• A feeling of confidence in attending a Zone Emergency Centre and Recovery Centre.
  • Enjoyed participating in the Recovery Centre activity.
  • Confidence in ability to take on a role of informing their local CALD community about recovery centres, and what will be available there. Also a willingness to assist in the ‘meet and greet’ element of a recovery centre.

Exercise debrief for CALD community participants

A debrief was held on 27 March 2008 and was attended by four of the CALD participants. They were invited to share their thoughts on the exercise with the group.

Key Points and Suggestions from the Exercise Stuffed Goose Debrief:

  • Having access to interpreters for identified nationalities within communities is critical to the success of managing an emergency safely and inclusively.
  • Women (who are housebound) and workers isolated from the community (such as 457 Visa holders) are most likely to have low or non-existent English skills and are therefore more at risk in an emergency situation.
  • Emergency Service Organisations should be notified where there are significant CALD communities identified and a CALD Register created with up-to-date contact lists, agencies, useful networks, support groups and individuals who can assist in an emergency situation.
  • Picture cards (or Crisis Communication Cards) showing emergency pictures and actions accompanied by translation in various languages would be useful for emergency workers, and standard equipment on all Emergency Service vehicles.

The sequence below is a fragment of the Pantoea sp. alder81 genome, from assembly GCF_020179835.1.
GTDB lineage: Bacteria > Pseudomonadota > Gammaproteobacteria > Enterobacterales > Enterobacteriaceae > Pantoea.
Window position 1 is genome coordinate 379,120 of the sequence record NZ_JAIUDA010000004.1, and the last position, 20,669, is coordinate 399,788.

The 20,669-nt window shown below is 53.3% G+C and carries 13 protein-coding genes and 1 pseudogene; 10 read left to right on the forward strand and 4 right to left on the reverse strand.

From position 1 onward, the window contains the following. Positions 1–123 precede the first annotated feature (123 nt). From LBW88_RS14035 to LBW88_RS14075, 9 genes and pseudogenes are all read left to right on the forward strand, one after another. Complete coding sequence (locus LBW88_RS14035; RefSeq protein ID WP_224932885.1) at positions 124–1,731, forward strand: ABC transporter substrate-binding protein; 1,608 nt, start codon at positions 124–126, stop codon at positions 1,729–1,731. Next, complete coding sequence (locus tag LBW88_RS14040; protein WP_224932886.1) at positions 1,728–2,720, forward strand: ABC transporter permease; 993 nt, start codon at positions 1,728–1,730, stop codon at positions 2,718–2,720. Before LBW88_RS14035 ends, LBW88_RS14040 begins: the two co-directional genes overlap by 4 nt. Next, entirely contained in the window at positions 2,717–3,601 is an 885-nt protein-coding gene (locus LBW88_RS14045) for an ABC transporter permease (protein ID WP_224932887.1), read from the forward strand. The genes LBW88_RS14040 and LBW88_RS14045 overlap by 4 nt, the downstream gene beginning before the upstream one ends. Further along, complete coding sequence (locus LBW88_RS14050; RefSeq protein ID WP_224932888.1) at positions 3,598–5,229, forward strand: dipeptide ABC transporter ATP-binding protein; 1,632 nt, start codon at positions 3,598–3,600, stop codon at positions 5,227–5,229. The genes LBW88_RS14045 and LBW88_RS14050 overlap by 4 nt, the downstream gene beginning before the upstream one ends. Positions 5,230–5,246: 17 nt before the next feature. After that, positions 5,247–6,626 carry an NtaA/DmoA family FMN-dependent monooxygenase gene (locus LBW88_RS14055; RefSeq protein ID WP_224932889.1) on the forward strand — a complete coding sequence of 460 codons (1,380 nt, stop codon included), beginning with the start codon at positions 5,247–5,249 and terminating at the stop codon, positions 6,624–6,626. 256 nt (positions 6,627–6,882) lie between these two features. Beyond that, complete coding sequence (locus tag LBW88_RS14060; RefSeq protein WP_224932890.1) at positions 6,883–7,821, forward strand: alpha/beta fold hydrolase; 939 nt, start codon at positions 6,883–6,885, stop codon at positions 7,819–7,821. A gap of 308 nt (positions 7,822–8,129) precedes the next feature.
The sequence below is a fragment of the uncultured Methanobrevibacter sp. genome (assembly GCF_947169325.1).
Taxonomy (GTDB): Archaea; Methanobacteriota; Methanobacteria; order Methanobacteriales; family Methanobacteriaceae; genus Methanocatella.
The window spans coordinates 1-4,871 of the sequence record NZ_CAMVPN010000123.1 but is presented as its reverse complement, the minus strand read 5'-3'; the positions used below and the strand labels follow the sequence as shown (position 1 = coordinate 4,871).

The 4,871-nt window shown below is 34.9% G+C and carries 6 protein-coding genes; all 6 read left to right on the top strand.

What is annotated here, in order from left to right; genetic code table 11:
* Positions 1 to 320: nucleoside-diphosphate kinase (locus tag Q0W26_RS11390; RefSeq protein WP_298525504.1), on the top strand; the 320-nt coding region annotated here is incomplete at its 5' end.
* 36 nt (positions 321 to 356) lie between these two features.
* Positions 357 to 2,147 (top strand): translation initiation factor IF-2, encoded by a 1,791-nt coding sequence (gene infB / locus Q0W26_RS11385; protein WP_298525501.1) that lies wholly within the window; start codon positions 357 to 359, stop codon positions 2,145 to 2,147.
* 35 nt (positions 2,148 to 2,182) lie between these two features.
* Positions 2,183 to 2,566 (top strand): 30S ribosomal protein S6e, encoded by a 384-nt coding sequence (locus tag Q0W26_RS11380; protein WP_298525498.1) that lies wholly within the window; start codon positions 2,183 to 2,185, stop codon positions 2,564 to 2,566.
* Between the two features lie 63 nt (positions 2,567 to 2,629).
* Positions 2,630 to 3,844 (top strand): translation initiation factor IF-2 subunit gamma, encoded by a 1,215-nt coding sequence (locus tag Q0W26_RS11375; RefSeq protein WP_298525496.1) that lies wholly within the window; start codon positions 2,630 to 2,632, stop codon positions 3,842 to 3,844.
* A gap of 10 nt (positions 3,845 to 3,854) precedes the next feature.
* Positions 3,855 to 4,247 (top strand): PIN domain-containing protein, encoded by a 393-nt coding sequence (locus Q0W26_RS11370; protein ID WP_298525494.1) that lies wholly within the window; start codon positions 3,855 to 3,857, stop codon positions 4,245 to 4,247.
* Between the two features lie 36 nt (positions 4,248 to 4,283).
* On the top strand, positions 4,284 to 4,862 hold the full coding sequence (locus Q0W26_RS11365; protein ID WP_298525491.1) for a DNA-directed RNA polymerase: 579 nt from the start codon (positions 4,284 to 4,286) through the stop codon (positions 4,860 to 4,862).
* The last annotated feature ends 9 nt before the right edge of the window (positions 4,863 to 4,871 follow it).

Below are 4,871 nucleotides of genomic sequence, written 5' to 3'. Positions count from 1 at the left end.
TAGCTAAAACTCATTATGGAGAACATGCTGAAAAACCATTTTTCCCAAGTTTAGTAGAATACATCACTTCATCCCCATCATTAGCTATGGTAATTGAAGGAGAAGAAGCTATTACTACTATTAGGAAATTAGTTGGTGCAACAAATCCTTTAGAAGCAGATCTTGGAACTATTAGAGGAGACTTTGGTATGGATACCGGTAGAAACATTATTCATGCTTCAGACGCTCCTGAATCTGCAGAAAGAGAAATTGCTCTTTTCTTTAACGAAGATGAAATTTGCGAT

• Local support groups could be formed from interested residents from a variety of ethnic backgrounds who could be trained to appropriately facilitate emergency management within their communities.
  • The need to find a way to communicate with all members of non-English speaking communities, and educate them about emergency management.

Source: SA Inclusive Emergency Management with CALD Communities Report 2007


The following recommendations were compiled as a result of this project to be forwarded to relevant State committees:

  • The involvement of CALD communities is considered in the planning for all future exercises and that participation in a range of activities is promoted.
  • To enhance the involvement/observation at a Zone Emergency Centre, develop a list of questions or issues that the participants can use to enhance their learning experience.
  • Review emergency management arrangements and ensure that culturally sensitive approaches are in place.
  • Investigate how the CALD community can take on a role in a Recovery Centre following an event.

Source: SA Inclusive Emergency Management with CALD Communities Report 2007

Reinforcing the benefit of CALD community involvement in exercises such as this one, one of the participants said she believed it was good for her community to know what to do, who to call, and where to go.

“Every person needs to know the first thing to do,” she said. “If you know the first thing; you can find the second thing …”


1 SA Inclusive Emergency Management with CALD Communities Report 2007.

2 The ‘Goose’ is the mascot of retiring PIRSA staff member, Garry MacPhie, who coordinated the 31 Goose exercises.